Byline: Education Correspondent Shahid Naqvi
Last week BNP leader Nick Griffin was cleared of inciting race hate and calling Islam a "wicked, vicious faith".
Mr Griffin dubbed the verdict at Leeds Crown Court "a tremendous victory for freedom".
Earlier this week the hook-handed Muslim cleric Abu Hamza was jailed for seven years for preaching a "dangerous mix of hatred and violence".
Hamza was judged to have encouraged murder of non-Muslims with statements such as "fight and kill the infidels wherever you find them".
The principle that was upheld in Mr Griffin's case was the freedom to make a point or promote a cause even if others find it distasteful.
Hamza's comments were deemed to break the law by inciting violence and murder.
The principle of freedom of speech and freedom of expression is a complicated issue.
Birmingham University's Evangelical Christian Union has evoked that argument in its dispute with the university's student union.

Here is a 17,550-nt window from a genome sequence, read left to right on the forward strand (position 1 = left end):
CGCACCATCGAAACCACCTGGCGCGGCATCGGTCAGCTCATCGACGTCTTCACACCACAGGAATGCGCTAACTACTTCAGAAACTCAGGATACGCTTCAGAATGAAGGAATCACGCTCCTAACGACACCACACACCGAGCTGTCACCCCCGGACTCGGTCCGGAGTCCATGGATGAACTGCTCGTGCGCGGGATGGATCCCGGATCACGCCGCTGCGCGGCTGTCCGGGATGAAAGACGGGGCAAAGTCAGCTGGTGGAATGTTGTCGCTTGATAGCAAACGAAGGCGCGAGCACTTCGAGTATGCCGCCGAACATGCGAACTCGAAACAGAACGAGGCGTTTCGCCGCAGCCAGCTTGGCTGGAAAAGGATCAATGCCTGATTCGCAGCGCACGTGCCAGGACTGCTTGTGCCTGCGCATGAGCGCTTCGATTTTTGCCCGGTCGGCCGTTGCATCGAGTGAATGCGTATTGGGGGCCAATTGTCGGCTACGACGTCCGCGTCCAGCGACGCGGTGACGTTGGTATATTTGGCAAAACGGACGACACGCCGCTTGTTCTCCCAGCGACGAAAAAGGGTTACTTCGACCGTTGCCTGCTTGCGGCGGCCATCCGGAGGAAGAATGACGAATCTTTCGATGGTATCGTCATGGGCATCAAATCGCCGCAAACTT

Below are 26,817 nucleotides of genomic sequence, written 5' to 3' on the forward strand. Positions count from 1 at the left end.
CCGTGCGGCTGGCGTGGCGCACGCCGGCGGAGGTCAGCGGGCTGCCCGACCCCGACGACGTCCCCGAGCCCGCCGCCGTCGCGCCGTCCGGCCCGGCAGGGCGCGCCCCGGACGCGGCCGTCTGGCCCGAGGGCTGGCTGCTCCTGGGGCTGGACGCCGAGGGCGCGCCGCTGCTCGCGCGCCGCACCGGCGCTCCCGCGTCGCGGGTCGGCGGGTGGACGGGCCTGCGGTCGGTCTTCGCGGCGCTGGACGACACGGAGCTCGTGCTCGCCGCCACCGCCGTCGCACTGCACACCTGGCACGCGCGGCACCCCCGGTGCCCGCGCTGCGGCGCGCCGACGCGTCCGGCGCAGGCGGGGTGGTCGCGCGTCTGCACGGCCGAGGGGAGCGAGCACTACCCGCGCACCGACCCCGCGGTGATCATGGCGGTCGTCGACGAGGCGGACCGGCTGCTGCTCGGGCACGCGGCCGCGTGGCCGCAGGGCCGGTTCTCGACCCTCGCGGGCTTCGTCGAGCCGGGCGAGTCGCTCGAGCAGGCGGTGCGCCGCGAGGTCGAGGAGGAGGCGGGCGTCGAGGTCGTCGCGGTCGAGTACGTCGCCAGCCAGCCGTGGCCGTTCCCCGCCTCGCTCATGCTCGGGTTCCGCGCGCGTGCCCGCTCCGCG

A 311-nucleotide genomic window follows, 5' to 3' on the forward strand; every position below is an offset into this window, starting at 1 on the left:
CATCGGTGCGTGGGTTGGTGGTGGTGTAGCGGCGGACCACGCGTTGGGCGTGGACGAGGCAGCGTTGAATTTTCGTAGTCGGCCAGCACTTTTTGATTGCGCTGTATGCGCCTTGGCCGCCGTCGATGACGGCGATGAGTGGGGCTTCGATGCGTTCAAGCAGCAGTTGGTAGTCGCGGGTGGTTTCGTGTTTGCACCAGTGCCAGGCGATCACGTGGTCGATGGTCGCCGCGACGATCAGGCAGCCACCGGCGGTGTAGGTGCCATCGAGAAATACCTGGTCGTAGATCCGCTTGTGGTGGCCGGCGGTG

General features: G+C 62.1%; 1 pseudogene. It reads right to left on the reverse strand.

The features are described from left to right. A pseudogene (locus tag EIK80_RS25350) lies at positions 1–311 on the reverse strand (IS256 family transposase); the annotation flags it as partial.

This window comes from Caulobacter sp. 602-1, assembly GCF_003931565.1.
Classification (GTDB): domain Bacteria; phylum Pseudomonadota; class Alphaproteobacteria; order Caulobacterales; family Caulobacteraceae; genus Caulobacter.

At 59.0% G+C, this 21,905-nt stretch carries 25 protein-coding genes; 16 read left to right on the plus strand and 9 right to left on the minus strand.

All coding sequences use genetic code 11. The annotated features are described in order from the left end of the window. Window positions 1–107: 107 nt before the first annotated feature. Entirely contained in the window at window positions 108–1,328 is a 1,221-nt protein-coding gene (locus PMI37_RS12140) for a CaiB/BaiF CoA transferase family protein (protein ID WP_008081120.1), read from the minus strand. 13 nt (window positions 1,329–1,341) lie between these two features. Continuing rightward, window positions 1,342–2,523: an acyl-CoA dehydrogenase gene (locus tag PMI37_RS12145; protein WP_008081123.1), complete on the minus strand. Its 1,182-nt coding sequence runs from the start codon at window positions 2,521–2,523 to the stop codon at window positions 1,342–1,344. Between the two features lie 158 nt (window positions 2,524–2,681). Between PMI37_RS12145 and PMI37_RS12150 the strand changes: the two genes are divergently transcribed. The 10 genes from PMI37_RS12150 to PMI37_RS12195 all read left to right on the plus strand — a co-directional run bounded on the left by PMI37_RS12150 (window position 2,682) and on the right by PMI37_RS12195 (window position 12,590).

In this case, the society claims the liberty of like-minded people to express their beliefs has been curtailed by the student union disallowing it to restrict membership to Christians.
Labelling the ruling "political correctness gone mad", it says the move means it will have to allow those totally opposed to Christianity -Satanists for example - to join.
In theory, it says, there would be nothing to prevent a person with such beliefs getting on the leadership committee if enough Satanists joined the club and voted for them.
The unsaid fear of the Christian evangelicals is that their meetings will end up getting sabotaged by mischief-making students opposed to their views.
But it is somewhat disingenuous of the Christian group to evoke the freedom of speech principle in its defence.
The Student Guild is not stopping the ECU from meeting or expressing its views. …